I spent a very nice day last Saturday relaxing in my cottage just outside the town of Haliburton. I had two good books that represented the ying and yang of current photography. On one hand, we had Mountain Light by Galen Rowell and on the other hand we had Photoshop CS4 Workflow: The Digital Phtographer's Guide by Tim Grey. These books could not have been more different if I'd selected them on purpose, but they both were Christmas gifts so it was serendipty at work.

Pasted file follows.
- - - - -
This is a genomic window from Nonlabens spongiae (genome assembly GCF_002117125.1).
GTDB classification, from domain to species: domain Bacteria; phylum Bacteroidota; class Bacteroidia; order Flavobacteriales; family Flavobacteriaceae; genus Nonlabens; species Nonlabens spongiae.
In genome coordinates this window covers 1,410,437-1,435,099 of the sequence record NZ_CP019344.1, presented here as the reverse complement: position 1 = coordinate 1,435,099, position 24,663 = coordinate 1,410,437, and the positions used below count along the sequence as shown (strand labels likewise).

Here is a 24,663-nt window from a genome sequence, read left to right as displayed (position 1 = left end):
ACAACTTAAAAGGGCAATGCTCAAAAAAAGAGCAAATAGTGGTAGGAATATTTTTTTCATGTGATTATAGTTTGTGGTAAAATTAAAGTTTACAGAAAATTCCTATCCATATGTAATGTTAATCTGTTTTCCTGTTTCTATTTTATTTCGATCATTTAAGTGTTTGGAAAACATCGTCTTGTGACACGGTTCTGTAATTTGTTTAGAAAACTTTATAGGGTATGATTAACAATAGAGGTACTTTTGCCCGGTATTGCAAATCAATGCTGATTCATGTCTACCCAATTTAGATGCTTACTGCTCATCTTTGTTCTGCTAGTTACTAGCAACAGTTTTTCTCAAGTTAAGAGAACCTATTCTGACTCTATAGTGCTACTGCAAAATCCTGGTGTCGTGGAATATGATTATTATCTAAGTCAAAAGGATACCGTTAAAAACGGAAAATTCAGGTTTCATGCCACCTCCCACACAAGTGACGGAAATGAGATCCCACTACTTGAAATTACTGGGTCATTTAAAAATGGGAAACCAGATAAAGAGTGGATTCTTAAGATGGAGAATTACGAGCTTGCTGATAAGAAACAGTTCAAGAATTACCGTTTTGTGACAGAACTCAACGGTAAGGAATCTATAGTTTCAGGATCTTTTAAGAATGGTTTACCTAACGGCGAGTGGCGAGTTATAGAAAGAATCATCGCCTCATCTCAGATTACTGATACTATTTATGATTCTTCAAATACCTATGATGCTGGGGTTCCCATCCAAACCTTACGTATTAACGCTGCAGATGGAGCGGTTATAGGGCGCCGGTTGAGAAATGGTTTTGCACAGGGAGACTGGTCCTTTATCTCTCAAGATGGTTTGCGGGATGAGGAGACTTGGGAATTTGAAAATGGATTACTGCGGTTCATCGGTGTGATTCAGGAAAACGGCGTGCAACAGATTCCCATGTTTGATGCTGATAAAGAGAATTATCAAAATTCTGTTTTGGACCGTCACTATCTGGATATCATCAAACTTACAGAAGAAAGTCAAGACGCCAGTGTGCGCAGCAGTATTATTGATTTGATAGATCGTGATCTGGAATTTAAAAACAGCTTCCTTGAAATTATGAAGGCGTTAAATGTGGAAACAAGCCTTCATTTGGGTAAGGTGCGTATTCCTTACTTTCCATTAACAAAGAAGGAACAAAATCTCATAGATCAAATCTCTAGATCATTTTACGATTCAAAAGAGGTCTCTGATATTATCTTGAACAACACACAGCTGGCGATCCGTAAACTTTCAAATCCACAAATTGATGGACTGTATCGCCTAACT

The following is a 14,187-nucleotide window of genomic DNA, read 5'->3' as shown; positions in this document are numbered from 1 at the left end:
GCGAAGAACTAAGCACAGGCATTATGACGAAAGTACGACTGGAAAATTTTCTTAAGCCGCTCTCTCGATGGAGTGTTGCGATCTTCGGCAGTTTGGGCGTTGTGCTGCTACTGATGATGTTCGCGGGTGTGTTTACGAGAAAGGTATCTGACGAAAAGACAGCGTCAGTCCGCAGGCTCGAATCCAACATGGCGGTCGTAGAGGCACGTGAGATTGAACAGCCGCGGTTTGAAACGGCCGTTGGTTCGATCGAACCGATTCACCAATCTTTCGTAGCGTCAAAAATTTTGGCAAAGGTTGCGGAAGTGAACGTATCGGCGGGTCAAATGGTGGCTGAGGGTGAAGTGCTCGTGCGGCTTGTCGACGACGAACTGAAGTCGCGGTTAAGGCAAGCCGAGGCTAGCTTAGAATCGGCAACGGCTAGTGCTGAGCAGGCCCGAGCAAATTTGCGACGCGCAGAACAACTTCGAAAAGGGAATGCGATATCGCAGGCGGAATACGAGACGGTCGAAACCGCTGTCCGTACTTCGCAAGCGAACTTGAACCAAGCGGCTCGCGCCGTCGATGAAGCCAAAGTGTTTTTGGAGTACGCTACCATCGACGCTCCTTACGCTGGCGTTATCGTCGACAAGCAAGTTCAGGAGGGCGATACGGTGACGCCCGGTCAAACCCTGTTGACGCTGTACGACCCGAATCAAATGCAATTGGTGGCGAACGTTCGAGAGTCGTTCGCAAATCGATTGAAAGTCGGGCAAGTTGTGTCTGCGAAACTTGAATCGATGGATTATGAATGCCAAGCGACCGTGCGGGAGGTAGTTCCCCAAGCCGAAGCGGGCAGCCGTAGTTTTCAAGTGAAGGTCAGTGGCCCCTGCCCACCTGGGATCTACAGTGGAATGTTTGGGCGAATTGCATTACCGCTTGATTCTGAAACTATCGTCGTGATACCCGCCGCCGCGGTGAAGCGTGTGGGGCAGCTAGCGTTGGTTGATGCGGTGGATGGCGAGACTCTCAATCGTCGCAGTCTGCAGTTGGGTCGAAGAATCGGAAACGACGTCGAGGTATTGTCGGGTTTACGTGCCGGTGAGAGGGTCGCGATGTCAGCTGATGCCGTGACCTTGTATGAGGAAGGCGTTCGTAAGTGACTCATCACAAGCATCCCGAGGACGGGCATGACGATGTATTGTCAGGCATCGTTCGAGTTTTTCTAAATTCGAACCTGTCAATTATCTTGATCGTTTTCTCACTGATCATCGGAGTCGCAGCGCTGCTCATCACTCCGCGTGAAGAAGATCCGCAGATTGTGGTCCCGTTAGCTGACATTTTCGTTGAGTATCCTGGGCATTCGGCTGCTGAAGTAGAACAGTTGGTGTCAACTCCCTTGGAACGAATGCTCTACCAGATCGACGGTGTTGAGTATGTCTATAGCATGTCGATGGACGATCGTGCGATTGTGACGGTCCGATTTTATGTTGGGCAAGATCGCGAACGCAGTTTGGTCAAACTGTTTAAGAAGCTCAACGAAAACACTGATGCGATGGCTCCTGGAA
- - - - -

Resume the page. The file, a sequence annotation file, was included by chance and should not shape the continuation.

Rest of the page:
Let me explain why these two books are polar opposites. On one hand, we have Galen Rowell, mountain photographer deluxe, who had a wonderful career as a mountain climber, traveller, National Geographic photographer and writer until he was tragically killed in an airplane crash at age 62. Rowell obsessed over the capture of the image and his book is full of details about how he followed the light and got the right exposure and depth of field to obtain the correct lighting and composition. He would be sent out in the field by National Geographic with dozens of rolls of slide film and would stalk light like a hunter stalks his prey. After capturing hundreds of shots of his subjects, he would send the exposed film to his publisher and wait months to see which shots (if any) had been selected for publication. Meanwhile, he would be on his way to his next assignment and would be enjoying himself out in the wilds taking pictures.